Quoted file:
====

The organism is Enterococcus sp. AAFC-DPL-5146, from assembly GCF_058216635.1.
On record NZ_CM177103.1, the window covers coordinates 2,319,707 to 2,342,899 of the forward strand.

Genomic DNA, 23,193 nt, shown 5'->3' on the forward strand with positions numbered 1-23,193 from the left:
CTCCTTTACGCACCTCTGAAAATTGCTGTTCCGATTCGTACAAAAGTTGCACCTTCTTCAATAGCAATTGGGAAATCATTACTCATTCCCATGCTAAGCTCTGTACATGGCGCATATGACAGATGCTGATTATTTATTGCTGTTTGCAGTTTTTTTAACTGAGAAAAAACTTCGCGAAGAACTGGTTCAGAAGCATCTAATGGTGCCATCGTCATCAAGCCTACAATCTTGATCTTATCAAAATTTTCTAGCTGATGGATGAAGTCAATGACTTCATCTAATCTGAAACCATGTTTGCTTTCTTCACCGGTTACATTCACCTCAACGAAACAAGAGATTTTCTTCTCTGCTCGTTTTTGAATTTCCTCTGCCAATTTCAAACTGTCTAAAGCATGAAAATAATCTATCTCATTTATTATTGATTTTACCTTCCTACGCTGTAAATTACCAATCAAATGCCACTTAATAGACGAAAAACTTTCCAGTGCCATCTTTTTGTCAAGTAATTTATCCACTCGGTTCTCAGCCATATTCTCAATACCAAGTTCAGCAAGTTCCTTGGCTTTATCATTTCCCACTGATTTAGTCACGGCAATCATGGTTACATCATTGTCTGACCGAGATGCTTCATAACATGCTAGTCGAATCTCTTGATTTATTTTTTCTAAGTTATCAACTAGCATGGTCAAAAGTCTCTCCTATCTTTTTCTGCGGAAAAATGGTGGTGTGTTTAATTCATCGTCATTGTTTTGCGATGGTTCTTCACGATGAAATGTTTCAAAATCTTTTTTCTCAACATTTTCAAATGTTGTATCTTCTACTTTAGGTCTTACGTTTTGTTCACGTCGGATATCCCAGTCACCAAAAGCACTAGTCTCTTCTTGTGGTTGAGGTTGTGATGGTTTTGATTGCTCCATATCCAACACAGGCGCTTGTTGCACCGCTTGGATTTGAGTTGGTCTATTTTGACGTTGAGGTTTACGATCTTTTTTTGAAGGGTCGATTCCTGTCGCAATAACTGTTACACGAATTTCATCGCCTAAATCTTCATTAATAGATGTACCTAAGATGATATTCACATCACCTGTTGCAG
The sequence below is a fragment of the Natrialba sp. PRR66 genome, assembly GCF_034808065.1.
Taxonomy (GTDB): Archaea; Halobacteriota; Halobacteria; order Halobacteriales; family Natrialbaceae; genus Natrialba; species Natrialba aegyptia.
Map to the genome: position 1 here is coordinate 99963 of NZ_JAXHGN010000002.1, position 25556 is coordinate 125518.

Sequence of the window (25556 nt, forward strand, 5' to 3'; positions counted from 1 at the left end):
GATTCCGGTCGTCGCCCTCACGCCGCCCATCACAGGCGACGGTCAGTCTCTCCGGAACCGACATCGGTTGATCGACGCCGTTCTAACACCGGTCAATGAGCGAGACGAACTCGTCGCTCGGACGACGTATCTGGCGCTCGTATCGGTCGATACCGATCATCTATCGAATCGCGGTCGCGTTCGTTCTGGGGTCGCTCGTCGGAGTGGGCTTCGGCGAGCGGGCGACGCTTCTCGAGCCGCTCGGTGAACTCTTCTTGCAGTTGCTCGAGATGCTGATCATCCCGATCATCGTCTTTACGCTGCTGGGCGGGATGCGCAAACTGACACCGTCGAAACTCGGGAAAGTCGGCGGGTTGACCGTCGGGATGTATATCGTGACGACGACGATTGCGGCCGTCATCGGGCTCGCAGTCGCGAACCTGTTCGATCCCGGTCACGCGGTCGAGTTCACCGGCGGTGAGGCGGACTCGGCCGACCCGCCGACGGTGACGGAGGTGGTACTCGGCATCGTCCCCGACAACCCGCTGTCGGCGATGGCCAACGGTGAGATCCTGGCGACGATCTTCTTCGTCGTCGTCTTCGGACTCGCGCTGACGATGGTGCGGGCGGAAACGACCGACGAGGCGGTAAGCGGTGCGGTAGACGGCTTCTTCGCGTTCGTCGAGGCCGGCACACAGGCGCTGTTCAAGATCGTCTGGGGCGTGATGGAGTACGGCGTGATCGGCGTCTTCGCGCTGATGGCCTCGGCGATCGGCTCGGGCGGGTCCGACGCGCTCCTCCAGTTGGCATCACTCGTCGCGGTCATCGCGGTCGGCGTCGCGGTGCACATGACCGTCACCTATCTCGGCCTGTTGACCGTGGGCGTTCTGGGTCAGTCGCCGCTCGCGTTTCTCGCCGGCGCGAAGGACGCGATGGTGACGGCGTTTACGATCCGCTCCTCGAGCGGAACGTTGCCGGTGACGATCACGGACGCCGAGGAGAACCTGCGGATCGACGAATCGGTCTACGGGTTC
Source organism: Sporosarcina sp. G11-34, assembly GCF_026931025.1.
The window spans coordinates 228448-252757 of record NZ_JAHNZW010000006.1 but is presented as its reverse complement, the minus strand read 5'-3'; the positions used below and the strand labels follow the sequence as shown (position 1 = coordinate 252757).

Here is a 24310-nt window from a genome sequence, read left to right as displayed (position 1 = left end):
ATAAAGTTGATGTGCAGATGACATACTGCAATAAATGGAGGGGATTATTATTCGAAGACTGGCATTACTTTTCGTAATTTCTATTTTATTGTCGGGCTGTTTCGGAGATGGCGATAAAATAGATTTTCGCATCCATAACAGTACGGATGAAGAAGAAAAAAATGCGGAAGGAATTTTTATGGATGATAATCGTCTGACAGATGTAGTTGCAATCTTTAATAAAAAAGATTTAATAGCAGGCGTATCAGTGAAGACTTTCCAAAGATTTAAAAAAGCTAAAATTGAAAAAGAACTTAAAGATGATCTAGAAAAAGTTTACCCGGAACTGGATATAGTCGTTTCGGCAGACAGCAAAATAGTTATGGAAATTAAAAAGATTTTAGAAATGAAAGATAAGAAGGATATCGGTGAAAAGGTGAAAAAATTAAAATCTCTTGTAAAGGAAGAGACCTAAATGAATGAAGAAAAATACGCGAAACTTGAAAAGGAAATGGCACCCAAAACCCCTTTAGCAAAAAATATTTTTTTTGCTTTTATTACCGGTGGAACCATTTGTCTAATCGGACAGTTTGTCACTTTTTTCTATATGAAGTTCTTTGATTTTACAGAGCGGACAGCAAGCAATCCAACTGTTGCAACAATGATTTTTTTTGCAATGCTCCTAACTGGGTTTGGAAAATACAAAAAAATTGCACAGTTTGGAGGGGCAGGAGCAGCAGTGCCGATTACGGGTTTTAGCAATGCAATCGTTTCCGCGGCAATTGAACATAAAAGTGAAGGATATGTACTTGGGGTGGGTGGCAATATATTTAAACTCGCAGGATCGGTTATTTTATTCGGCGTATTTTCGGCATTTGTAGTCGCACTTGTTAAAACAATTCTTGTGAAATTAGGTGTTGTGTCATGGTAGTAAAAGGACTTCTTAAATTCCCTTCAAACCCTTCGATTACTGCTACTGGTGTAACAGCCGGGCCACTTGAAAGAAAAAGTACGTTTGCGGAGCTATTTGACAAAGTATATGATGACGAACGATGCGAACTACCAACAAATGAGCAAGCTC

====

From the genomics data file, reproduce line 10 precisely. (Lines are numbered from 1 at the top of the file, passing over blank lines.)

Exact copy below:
Source organism: Sporosarcina sp. G11-34, assembly GCF_026931025.1.